But as big Tim points out in response to a rare negative letter begging him to stop banging on about Brexit: “Debate is the key to freedom and part of the democratic process.” Perhaps Wetherspoon News is the true heart of British democracy in 2017 after all. Hopefully Wetherspoons drinkers can look forward to reading someone from the beer trade’s hot take about fake news and alternative facts in the spring issue.

Ukip's Nigel Farage and Paul Nuttall. Photo: Getty
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Is the general election 2017 the end of Ukip?

Ukip led the way to Brexit, but now the party is on less than 10 per cent in the polls. 

Ukip could be finished. Ukip has only ever had two MPs, but it held an outside influence on politics: without it, we’d probably never have had the EU referendum. But Brexit has turned Ukip into a single-issue party without an issue. Ukip’s sole remaining MP, Douglas Carswell, left the party in March 2017, and told Sky News’ Adam Boulton that there was “no point” to the party anymore. 

Not everyone in Ukip has given up, though: Nigel Farage told Peston on Sunday that Ukip “will survive”, and current leader Paul Nuttall will be contesting a seat this year. But Ukip is standing in fewer constituencies than last time thanks to a shortage of both money and people. Who benefits if Ukip is finished? It’s likely to be the Tories. 

Is Ukip finished? 

What are Ukip's poll ratings?

Ukip’s poll ratings peaked in June 2016 at 16 per cent. Since the leave campaign’s success, that has steadily declined so that Ukip is going into the 2017 general election on 4 per cent, according to the latest polls. If the polls can be trusted, that’s a serious collapse.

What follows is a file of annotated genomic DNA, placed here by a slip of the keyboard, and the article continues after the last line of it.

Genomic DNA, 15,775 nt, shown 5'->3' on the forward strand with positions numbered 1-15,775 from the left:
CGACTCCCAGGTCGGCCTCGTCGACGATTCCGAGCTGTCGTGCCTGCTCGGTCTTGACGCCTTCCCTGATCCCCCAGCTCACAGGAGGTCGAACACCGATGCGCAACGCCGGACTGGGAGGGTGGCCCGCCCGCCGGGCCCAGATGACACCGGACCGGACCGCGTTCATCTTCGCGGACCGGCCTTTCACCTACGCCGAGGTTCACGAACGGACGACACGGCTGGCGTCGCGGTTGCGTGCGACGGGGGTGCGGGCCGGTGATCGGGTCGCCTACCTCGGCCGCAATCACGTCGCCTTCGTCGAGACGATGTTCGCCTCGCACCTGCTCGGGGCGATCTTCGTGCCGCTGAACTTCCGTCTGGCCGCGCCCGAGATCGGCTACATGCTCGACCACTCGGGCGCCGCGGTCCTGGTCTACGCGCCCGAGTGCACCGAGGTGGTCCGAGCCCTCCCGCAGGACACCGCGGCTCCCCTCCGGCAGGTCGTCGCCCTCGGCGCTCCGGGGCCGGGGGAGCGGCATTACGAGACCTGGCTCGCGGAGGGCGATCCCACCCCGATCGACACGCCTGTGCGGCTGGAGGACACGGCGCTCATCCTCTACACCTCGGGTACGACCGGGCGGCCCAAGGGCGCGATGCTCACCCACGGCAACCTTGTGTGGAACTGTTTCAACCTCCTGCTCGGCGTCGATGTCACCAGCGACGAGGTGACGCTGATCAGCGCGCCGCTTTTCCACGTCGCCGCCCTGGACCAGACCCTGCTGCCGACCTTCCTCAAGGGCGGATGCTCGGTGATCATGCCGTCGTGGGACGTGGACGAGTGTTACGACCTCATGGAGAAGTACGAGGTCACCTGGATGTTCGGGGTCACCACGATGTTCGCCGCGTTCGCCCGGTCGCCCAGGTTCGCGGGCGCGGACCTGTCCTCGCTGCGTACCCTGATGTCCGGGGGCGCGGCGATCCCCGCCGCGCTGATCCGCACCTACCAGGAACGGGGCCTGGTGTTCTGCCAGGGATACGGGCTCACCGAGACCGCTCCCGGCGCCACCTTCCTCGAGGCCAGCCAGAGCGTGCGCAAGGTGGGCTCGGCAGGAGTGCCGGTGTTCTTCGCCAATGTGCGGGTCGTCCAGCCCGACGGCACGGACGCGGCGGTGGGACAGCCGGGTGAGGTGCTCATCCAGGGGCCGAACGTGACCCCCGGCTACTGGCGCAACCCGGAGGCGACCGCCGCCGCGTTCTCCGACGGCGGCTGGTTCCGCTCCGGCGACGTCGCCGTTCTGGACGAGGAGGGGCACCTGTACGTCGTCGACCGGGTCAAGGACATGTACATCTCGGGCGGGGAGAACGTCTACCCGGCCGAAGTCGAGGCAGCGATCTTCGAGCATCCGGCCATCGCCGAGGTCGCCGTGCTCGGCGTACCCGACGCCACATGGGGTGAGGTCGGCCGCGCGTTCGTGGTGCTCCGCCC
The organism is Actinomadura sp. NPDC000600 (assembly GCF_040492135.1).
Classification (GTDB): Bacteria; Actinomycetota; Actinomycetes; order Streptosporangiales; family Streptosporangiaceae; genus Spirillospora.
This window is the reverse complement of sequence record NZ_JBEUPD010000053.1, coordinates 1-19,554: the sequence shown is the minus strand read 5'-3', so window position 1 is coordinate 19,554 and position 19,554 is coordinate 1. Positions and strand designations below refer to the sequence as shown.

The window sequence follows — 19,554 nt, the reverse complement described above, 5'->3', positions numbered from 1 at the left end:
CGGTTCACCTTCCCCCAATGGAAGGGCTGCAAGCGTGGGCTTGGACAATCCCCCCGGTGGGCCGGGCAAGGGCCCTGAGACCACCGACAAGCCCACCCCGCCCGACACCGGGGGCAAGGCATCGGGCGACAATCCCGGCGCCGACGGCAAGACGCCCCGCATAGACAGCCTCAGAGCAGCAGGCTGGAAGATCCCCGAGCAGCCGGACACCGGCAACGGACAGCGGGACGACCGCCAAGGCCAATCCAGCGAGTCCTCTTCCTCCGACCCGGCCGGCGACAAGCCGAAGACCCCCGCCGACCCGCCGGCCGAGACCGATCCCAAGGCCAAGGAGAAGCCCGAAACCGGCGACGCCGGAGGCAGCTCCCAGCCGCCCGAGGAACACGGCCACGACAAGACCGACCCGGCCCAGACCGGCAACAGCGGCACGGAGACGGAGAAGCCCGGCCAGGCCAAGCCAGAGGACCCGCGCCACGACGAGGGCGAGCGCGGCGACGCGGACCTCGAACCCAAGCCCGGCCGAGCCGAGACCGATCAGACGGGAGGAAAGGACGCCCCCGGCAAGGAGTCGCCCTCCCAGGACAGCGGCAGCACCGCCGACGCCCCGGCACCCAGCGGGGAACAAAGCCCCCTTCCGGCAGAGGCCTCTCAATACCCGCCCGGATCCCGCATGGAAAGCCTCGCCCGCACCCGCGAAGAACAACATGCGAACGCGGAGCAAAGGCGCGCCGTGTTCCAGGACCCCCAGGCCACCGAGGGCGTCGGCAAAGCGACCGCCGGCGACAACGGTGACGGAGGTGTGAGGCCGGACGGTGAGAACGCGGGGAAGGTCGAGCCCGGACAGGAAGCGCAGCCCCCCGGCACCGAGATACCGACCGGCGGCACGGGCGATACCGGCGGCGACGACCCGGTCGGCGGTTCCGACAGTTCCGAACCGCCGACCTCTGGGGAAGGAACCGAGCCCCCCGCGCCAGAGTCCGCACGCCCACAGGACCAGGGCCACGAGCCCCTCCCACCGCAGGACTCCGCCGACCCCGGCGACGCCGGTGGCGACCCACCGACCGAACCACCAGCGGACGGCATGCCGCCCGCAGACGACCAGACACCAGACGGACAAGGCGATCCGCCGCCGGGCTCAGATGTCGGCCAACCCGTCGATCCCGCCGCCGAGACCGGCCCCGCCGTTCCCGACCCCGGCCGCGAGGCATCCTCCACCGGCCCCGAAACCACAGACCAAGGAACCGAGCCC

Can Ukip get anymore MPs?

In the 2015 general election Ukip contested nearly every seat and got 13 per cent of the vote, making it the third biggest party (although is only returned one MP). Now Ukip is reportedly struggling to find candidates and could stand in as few as 100 seats. Ukip leader Paul Nuttall will stand in Boston and Skegness, but both ex-leader Nigel Farage and donor Arron Banks have ruled themselves out of running this time.

How many members does Ukip have?

Ukip’s membership declined from 45,994 at the 2015 general election to 39,000 in 2016. That’s a worrying sign for any political party, which relies on grassroots memberships to put in the campaigning legwork.

What does Ukip's decline mean for Labour and the Conservatives? 

The rise of Ukip took votes from both the Conservatives and Labour, with a nationalist message that appealed to disaffected voters from both right and left. But the decline of Ukip only seems to be helping the Conservatives. Stephen Bush has written about how in Wales voting Ukip seems to have been a gateway drug for traditional Labour voters who are now backing the mainstream right; so the voters Ukip took from the Conservatives are reverting to the Conservatives, and the ones they took from Labour are transferring to the Conservatives too.

Ukip might be finished as an electoral force, but its influence on the rest of British politics will be felt for many years yet.